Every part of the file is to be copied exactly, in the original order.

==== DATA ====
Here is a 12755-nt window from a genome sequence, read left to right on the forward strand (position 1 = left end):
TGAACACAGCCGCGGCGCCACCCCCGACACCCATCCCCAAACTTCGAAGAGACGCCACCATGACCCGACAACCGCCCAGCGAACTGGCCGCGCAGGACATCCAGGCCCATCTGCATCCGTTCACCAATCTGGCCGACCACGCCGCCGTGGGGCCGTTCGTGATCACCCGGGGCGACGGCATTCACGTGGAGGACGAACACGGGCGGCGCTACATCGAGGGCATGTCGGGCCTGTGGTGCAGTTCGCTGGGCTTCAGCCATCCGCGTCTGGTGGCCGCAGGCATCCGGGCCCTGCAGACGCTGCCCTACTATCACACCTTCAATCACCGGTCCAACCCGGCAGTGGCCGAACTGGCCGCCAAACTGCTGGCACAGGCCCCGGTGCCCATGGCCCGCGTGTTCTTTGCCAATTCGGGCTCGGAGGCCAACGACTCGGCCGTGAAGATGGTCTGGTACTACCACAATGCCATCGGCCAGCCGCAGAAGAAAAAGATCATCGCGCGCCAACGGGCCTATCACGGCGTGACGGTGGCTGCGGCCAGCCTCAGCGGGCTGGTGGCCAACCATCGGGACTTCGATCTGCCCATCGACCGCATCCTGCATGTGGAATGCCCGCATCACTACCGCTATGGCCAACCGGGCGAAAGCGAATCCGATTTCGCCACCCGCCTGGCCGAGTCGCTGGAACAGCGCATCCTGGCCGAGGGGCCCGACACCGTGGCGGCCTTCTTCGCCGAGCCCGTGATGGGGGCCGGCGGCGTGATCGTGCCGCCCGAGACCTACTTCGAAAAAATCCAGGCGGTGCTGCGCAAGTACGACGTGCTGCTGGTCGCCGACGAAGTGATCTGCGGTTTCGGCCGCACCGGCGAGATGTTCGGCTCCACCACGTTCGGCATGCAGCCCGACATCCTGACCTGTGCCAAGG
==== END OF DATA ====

Here is a 12755-nt window from a genome sequence, read left to right on the forward strand (position 1 = left end):
TGAACACAGCCGCGGCGCCACCCCCGACACCCATCCCCAAACTTCGAAGAGACGCCACCATGACCCGACAACCGCCCAGCGAACTGGCCGCGCAGGACATCCAGGCCCATCTGCATCCGTTCACCAATCTGGCCGACCACGCCGCCGTGGGGCCGTTCGTGATCACCCGGGGCGACGGCATTCACGTGGAGGACGAACACGGGCGGCGCTACATCGAGGGCATGTCGGGCCTGTGGTGCAGTTCGCTGGGCTTCAGCCATCCGCGTCTGGTGGCCGCAGGCATCCGGGCCCTGCAGACGCTGCCCTACTATCACACCTTCAATCACCGGTCCAACCCGGCAGTGGCCGAACTGGCCGCCAAACTGCTGGCACAGGCCCCGGTGCCCATGGCCCGCGTGTTCTTTGCCAATTCGGGCTCGGAGGCCAACGACTCGGCCGTGAAGATGGTCTGGTACTACCACAATGCCATCGGCCAGCCGCAGAAGAAAAAGATCATCGCGCGCCAACGGGCCTATCACGGCGTGACGGTGGCTGCGGCCAGCCTCAGCGGGCTGGTGGCCAACCATCGGGACTTCGATCTGCCCATCGACCGCATCCTGCATGTGGAATGCCCGCATCACTACCGCTATGGCCAACCGGGCGAAAGCGAATCCGATTTCGCCACCCGCCTGGCCGAGTCGCTGGAACAGCGCATCCTGGCCGAGGGGCCCGACACCGTGGCGGCCTTCTTCGCCGAGCCCGTGATGGGGGCCGGCGGCGTGATCGTGCCGCCCGAGACCTACTTCGAAAAAATCCAGGCGGTGCTGCGCAAGTACGACGTGCTGCTGGTCGCCGACGAAGTGATCTGCGGTTTCGGCCGCACCGGCGAGATGTTCGGCTCCACCACGTTCGGCATGCAGCCCGACATCCTGACCTGTGCCAAGG